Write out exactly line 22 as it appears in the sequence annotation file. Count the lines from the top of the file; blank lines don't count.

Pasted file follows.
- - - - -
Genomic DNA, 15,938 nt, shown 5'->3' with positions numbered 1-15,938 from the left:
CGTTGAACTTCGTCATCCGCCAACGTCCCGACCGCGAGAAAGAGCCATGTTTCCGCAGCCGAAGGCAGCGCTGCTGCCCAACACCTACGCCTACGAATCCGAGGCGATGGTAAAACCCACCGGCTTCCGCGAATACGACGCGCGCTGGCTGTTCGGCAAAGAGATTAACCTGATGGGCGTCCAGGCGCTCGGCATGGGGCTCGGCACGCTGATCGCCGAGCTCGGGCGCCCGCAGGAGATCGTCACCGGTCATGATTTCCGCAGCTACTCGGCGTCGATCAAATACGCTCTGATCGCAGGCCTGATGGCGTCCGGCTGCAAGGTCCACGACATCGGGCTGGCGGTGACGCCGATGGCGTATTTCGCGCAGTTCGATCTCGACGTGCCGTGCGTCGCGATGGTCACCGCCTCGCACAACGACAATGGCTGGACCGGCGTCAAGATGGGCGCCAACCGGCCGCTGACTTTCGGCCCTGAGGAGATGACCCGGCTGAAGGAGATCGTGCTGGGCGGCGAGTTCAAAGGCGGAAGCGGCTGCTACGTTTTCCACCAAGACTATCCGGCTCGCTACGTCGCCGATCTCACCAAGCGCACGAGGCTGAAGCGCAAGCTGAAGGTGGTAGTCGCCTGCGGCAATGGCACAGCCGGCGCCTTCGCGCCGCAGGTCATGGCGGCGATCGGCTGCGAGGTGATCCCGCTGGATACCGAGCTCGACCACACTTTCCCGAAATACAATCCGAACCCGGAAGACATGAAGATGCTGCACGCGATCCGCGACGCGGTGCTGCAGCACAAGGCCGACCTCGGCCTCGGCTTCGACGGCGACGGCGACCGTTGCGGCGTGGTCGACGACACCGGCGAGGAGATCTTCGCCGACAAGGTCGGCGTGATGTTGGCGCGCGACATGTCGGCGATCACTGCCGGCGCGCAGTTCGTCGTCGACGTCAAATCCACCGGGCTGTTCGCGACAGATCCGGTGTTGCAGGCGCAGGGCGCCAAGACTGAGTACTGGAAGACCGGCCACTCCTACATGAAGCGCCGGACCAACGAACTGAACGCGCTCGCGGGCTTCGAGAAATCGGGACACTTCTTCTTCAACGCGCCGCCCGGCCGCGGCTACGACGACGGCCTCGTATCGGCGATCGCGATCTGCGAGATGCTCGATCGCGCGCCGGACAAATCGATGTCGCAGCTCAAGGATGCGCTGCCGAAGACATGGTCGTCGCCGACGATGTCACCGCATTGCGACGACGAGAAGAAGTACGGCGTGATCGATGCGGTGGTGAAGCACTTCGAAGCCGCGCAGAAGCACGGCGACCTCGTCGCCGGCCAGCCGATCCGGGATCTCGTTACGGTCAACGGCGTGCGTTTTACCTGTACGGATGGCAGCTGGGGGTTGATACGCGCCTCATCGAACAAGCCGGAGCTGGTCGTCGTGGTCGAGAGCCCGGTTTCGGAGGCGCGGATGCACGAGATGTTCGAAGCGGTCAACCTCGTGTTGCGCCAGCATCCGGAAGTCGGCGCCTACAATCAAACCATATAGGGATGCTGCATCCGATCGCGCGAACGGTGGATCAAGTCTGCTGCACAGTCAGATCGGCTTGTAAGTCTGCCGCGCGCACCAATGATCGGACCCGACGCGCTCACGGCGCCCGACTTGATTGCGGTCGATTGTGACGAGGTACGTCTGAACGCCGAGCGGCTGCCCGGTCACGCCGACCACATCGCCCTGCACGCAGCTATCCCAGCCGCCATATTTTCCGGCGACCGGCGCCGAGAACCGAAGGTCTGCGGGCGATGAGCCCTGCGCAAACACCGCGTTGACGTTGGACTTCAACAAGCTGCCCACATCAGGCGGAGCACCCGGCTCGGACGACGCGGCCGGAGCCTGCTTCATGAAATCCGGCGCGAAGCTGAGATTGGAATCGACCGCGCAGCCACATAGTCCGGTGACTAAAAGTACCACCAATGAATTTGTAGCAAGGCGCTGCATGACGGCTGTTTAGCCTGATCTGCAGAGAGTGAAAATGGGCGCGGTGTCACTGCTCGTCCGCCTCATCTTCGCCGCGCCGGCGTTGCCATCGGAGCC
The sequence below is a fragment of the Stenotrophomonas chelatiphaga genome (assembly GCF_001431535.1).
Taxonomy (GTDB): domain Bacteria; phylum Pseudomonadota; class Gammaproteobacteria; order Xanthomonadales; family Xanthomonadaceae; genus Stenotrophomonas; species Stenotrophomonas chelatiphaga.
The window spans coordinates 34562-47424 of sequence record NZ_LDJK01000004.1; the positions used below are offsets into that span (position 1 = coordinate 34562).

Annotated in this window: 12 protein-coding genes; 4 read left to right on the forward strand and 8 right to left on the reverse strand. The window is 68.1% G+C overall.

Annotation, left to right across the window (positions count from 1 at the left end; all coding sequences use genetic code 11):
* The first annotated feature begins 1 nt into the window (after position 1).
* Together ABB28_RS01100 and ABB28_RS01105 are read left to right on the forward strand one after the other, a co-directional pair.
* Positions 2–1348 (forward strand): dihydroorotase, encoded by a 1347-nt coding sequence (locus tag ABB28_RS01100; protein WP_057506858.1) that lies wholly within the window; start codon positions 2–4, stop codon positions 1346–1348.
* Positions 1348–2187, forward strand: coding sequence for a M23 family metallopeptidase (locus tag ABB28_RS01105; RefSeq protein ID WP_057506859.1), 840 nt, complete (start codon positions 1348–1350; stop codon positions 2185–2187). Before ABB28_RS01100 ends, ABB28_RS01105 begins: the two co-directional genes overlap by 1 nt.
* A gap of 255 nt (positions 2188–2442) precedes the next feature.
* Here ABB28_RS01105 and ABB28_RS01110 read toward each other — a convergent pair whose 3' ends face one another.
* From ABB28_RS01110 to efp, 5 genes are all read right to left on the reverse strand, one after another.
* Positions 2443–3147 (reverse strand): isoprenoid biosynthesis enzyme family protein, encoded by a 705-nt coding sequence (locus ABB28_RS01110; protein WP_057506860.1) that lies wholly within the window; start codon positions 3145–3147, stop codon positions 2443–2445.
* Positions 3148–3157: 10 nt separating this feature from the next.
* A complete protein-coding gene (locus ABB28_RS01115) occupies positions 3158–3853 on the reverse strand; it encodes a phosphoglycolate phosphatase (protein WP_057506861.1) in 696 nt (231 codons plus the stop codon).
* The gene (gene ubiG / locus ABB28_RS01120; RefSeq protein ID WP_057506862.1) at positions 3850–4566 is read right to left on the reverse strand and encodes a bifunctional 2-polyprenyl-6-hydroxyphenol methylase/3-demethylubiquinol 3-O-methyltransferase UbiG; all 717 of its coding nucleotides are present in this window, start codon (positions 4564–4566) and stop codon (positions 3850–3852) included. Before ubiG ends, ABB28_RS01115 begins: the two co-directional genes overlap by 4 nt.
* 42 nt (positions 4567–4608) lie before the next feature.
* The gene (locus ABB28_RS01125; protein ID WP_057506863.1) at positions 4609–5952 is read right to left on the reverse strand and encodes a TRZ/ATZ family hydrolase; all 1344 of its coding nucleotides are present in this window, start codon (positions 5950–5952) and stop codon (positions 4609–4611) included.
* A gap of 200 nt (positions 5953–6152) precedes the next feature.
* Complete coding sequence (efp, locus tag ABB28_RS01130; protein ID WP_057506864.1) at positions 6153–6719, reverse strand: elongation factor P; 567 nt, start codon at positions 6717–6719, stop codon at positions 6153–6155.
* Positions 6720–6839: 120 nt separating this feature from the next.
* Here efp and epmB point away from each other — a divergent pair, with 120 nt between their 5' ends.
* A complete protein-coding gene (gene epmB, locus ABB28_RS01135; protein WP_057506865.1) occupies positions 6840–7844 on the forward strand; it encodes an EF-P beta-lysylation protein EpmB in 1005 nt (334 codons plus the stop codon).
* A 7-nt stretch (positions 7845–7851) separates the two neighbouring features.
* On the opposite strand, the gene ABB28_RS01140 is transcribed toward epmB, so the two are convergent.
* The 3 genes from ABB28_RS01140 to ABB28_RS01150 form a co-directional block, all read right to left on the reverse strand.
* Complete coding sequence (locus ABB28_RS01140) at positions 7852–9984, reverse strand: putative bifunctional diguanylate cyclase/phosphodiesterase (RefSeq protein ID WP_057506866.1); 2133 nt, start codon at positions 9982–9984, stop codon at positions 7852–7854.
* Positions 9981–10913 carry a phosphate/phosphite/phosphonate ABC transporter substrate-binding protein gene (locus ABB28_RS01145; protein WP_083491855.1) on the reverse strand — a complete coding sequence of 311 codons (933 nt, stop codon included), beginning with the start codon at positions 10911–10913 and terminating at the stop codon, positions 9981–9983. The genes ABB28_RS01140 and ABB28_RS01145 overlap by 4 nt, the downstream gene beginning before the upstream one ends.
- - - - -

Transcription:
* Complete coding sequence (efp, locus tag ABB28_RS01130; protein ID WP_057506864.1) at positions 6153–6719, reverse strand: elongation factor P; 567 nt, start codon at positions 6717–6719, stop codon at positions 6153–6155.